A Workshop for Undergraduates at UC Berkeley

This post originally appeared on the Software Carpentry website.

We ran a workshop for undergraduates at UC Berkeley on July 9-10, 2015. This was a quickly planned workshop from concept to completion (~19 days). I was excited to run a workshop geared towards undergraduates, especially those involved in research projects in the summertime.

This content (Bash, Python, Git, testing) was perfect for the learners. For some, material was a little slow (especially beginner Bash, due to our intro-to-programming course); the Testing unit was a little advanced and unpolished (for example, the Complex #s example was difficult for many). Overall, we taught to the approximately the middle of our learners, with much positive learner feedback on the content. Learners especially liked the IPython notebook setting.

This workshop was well-organized, but a little unpolished. My co-instructors and I could have used more practice (especially since this was our first workshop). Additionally, since I was the only SWC-certified instructor, there were a few teaching practices I noticed that I fixed on-the-fly (e.g. typing too fast, using too many keyboard shortcuts, some uncomfortable vocabulary like "just" and "obviously"). We're all somewhat new to teaching, and all instructors improved throughout their session. (The Testing section had the most of this, but the learners who stayed were the most advanced. Also, I am aware this iteration of Testing is experimental and I've only seen Katy Huff teach it.) The instructors felt a little rushed for time. Also, light green and yellow were not the best color scheme for sticky-notes.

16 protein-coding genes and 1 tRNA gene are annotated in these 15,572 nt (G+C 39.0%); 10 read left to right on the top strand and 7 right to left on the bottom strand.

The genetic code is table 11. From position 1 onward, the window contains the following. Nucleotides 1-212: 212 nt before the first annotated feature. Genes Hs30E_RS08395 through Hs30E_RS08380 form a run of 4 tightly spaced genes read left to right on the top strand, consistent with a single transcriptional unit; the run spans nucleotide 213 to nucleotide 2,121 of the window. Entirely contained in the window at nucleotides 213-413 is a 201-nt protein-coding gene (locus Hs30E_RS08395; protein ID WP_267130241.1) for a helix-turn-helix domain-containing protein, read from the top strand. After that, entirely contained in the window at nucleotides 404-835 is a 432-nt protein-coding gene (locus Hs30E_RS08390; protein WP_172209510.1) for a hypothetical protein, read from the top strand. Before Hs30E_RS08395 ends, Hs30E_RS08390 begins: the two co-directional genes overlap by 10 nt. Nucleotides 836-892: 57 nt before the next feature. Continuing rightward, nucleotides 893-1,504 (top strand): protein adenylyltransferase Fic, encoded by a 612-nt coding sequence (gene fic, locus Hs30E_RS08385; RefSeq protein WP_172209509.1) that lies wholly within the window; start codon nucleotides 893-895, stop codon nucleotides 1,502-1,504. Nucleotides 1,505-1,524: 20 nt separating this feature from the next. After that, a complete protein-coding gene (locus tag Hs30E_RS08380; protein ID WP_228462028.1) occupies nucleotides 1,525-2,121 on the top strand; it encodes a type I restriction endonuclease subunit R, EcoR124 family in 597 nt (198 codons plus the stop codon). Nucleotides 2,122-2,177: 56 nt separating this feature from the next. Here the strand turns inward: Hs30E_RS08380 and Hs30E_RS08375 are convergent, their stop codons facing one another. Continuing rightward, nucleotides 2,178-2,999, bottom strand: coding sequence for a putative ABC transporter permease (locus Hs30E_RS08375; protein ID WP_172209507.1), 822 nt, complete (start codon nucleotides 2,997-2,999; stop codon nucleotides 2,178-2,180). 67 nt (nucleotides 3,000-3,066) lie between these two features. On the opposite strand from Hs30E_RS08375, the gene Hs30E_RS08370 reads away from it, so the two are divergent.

There weren't many install issues. Attendance was lower than I expected, especially on the second day (of 35 signups, 23 and 17, with 12 who stuck it out to 4pm on Friday). (Although a 25% no-show rate isn't unheard of for a free workshop.) Some snacks were available but not advertised (I volunteered $20). The workshop did happen and learners felt that it was very useful. It felt a little more informal than most others (not a bad thing: free workshop for undergrads, taught by undergrads). I had many requests for video recording and/or slides from people interested who couldn't attend, so I sent them links to the lesson material :-)

Rooms were reserved and list-servs emailed in appropriate time. University administration and student societies were contacted (helpers, etc) wherever needed. (There was a logistical hiccup with a missing projector bag, but aside from that, all logistics went well!) I am much more familiar with the process were I to do it again! Most instructors and helpers are interested in another workshop, and it seems that there is high demand among undergrads (but again, perhaps high value for the individual but not high value for academia.) I will plan the next one with a bit more notice :-)

The main student feedback from the Instructor etherpad is:

Good Bad
easy to follow need more challenges & more time for challenges
good choice of topics (lots covered and comprehensive) could be more conceptual
really helpful helpers more info about scripting
IPython notebook testing was done a little haphazardly
longer but less time per day (3-4 day workshop?)
could be more advanced

Dialogue & Discussion

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